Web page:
Tonight was a very special night as Tía Nilda got married! The ceremony took place at the church where they met (fun fact- they were both sponsored through Compassion which has a program at this church in Chulla where the majority of the tías live and that's how they met) and then we all were taken to the reception.
It was my first Bolivian wedding, and the ceremony was short and sweet and overall pretty similar to a wedding you'd attend in the States. Nilda's nieces were flower girls, another niece brought the rings (apparently girls do that instead of boys!), and a nephew brought the Bible. Although I think several girls were her bridesmaids, they do not stand at the front, and the groom doesn't have groomsmen either.
At the reception, we waited and waited on Nilda and Luis to arrive. After over an hour, someone received a call saying that the car they were in had broken down. Someone else went to retrieve them and then the party started. Unfortunately as it was already almost 9pm, I had to leave as I knew I would have a hard time getting home if I stayed much later. I was able to see them receiving their gifts (you bring gifts to the wedding) and then a Mariachi band arrived and they danced a little. I left right as dinner was being served. I was told they'd be celebrating at least until midnight.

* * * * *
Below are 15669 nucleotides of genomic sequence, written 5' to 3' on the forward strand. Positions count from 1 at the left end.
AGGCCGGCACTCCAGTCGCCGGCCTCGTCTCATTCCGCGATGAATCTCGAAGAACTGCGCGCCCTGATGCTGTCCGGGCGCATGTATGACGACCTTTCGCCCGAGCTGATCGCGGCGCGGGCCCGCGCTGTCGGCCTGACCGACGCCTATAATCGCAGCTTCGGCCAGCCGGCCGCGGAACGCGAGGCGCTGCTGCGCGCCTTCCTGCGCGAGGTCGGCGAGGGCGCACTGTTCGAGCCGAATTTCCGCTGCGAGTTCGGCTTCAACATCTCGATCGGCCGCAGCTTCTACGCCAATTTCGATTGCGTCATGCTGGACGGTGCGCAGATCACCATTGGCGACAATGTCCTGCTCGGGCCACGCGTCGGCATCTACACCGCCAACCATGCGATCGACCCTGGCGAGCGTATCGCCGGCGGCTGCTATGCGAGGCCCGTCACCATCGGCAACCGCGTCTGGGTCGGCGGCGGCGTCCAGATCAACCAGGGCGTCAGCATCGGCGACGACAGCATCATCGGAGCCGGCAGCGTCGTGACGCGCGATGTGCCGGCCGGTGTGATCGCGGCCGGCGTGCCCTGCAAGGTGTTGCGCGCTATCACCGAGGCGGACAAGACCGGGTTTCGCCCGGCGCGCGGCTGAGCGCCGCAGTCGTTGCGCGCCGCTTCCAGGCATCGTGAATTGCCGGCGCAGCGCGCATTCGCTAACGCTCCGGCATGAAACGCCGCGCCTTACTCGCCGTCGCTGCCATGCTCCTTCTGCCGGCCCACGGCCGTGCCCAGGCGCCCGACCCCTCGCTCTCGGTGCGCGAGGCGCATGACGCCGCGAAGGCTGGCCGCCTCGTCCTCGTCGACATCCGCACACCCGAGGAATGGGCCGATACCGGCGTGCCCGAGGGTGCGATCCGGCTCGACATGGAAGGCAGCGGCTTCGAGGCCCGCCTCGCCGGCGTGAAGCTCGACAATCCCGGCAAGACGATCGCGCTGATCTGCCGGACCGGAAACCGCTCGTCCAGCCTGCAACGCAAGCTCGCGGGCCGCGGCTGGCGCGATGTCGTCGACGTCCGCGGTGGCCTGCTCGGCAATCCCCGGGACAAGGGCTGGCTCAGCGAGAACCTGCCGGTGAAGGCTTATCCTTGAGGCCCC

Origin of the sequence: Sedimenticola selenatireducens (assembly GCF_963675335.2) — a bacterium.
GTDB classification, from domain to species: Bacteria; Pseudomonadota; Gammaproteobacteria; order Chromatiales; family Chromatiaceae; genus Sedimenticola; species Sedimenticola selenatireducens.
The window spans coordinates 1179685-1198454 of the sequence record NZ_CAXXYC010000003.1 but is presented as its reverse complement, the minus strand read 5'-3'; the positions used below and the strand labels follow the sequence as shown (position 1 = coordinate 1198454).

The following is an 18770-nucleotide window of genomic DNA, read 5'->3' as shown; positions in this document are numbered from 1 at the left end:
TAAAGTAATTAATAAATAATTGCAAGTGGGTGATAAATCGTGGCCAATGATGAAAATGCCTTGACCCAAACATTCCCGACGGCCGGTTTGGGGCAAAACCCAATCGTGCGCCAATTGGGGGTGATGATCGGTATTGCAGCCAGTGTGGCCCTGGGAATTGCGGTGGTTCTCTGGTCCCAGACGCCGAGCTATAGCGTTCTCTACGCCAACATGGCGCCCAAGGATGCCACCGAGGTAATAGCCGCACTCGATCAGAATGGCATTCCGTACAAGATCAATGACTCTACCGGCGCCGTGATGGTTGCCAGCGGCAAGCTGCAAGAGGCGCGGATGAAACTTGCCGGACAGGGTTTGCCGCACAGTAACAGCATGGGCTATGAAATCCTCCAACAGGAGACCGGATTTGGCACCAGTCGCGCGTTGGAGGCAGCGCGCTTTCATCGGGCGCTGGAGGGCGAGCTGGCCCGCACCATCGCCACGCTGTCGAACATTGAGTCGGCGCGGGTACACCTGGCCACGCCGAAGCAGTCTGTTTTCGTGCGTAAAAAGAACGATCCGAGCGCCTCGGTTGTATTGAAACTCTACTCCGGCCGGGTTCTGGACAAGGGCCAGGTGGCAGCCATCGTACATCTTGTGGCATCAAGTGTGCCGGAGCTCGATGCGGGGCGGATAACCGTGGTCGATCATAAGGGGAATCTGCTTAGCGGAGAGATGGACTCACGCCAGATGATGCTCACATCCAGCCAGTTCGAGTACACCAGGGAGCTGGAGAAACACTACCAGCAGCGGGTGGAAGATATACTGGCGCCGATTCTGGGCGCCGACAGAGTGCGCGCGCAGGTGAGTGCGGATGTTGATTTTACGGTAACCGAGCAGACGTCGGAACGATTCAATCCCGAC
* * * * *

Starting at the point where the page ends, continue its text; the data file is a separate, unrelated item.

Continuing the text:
It was a fun night and I wished I'd been able to stay longer! Several CDA tías are related to Nilda so they were all there. I also saw a few others who were invited and a favorite former tía (Jenni) and her baby too! I also met lots of Nilda's family who came in town for the wedding. The funny thing is whenever I'm at parties with the tías, their family members tend to think I don't speak/understand Spanish so they always start talking to me very slowly and with lots of hand motions. It's always funny to see their faces when I do start talking to them.
I wasn't able to take many pictures, but here are a few!
Tía Lucy: "I can't smile in pictures. I don't know why, but I just can't."
In Bolivia, you do not have a civil and religious ceremony at the same time. If you only get married in the church, your marriage is recognized in the church but not legally. If you get married in a civil ceremony, your marriage is recognized legally but not in the church. You can choose to have one or the other or you can have both. Tía Benita and her husband (Nilda's brother) were the "padrinos" (godparents) of the civil ceremony for Nilda and Luis. Basically it means they paid the fee for them to have their civil ceremony which took place earlier this afternoon at the Civil Registry. Nilda and Luis chose to have both ceremonies so their marriage would be recognized by everyone. As padrinos, Benita and her husband sat at the table at the front with Nilda and Luis and were also asked to dance with them during the reception.